Software-Defined Storage
Software Defined Storage ("SDS") refers to the virtualization of storage systems, whereby the underlying storage hardware is abstracted from the storage software that manages it. SDS can be an element with a Software Defined Data Center or it can also function as a stand-alone technology. The software enabling the storage-defined storage environment may also provide policy management for features such as data de-duplication, replication, thin provisioning, snapshots and backup.
Scale Out
To scale horizontally is to scale out or in, and is defined as to add more nodes to or remove nodes from a system in a server, such is also explained as adding new computers to a distributed software application.
Virtual Machine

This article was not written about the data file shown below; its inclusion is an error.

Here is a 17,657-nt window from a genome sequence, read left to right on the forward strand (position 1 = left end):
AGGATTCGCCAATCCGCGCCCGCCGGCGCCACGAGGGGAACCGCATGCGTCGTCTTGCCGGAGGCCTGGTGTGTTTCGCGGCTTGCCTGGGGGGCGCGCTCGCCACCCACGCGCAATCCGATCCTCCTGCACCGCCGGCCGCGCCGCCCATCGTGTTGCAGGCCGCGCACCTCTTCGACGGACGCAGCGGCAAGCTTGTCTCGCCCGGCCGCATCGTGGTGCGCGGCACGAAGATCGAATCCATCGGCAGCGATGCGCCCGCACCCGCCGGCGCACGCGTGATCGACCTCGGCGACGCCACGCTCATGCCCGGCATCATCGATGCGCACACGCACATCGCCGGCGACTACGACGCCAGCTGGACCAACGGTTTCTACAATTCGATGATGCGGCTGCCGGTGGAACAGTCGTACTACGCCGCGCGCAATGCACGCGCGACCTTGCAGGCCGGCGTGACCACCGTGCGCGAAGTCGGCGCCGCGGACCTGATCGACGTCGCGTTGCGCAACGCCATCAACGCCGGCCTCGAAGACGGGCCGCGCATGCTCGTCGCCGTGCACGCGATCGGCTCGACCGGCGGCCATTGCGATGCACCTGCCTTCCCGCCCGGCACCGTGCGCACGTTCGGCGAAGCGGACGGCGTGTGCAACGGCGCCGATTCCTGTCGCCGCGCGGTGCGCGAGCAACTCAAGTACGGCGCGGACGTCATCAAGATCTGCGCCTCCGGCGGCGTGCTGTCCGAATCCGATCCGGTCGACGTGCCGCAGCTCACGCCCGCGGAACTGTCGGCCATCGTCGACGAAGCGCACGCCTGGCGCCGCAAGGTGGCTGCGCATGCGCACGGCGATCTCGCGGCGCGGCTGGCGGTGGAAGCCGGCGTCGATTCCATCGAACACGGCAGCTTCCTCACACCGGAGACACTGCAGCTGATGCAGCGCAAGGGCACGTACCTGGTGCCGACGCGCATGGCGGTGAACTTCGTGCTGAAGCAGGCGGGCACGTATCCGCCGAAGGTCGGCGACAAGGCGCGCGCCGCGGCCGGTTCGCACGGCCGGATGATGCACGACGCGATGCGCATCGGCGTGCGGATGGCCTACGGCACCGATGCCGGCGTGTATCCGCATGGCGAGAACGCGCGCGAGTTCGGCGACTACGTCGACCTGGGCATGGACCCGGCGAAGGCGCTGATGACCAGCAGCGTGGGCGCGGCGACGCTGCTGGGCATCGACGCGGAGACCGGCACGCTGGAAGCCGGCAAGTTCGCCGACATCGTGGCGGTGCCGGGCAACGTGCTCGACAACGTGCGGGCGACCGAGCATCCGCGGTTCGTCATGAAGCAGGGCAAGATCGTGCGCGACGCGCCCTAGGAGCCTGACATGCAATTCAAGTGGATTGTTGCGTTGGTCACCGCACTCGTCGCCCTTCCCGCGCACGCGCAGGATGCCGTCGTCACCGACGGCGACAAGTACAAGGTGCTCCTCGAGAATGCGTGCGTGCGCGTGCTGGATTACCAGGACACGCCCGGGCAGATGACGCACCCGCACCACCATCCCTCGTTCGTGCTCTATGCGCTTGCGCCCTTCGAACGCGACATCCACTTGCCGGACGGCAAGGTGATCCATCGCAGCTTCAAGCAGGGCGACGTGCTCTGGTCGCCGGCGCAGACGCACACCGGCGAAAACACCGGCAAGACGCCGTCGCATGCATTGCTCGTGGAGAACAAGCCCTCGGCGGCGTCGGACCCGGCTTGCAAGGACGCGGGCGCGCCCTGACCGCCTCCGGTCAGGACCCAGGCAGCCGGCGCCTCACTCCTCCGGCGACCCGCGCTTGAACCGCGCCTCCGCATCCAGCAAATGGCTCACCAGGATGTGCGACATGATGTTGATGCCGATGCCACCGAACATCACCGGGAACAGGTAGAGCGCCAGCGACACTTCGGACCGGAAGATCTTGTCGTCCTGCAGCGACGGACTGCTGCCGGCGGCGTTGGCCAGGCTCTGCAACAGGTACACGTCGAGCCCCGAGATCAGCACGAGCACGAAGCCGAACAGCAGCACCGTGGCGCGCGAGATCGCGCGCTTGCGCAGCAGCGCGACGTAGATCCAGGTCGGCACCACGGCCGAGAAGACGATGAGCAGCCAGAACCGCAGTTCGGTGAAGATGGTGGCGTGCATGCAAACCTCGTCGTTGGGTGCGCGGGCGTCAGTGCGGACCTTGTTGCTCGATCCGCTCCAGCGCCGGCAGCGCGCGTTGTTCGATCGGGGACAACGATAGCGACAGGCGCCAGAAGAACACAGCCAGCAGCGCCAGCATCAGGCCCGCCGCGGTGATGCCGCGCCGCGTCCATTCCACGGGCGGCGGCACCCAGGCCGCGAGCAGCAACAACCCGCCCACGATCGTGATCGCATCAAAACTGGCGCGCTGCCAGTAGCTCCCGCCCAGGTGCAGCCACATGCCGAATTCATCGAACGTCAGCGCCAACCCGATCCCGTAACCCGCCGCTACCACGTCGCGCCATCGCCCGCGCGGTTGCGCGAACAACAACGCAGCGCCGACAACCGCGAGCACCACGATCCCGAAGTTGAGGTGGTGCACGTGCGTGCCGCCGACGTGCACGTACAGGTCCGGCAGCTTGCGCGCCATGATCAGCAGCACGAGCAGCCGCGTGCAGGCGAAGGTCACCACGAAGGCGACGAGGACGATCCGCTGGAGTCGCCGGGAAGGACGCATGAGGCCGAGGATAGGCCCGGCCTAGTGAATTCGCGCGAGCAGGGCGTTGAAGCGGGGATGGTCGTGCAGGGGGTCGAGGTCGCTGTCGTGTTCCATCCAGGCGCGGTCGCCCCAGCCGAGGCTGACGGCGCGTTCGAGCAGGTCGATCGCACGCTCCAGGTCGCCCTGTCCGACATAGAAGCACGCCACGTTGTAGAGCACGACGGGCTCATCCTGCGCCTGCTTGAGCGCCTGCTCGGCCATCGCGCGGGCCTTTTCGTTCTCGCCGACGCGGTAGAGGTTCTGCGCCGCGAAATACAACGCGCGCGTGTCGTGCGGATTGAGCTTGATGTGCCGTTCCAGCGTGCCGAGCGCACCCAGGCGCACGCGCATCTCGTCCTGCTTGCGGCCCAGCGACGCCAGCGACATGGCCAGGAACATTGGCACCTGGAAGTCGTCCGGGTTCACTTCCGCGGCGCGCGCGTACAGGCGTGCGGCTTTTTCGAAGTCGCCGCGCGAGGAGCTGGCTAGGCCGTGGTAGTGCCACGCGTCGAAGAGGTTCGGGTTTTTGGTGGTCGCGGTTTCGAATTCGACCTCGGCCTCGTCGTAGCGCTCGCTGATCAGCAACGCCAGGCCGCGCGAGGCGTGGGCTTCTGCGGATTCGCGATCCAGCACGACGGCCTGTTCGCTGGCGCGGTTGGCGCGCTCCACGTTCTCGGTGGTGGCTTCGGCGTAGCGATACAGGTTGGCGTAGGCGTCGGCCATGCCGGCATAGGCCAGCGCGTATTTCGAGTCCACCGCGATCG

A Virtual Machine ("VM") is a software file, referred to as an image or an instance, which exhibits the behavior of a physical computer. Much like a physical computer, the VM runs an operating system and applications, and has its own virtual resources, including CPU, memory, hard drives, network interfaces, and other devices. Each VM's virtual resources are then mapped to the real resources on the physical host computer. A VM gives the end user the same experience as they would on the host itself, and single or multiple VMs can reside on the same host. For servers, multiple VMs run side-by-side with a piece of software called a hypervisor to manage them. The use of VMs to meet computing needs especially on the enterprise side is commonly referred to as virtualization.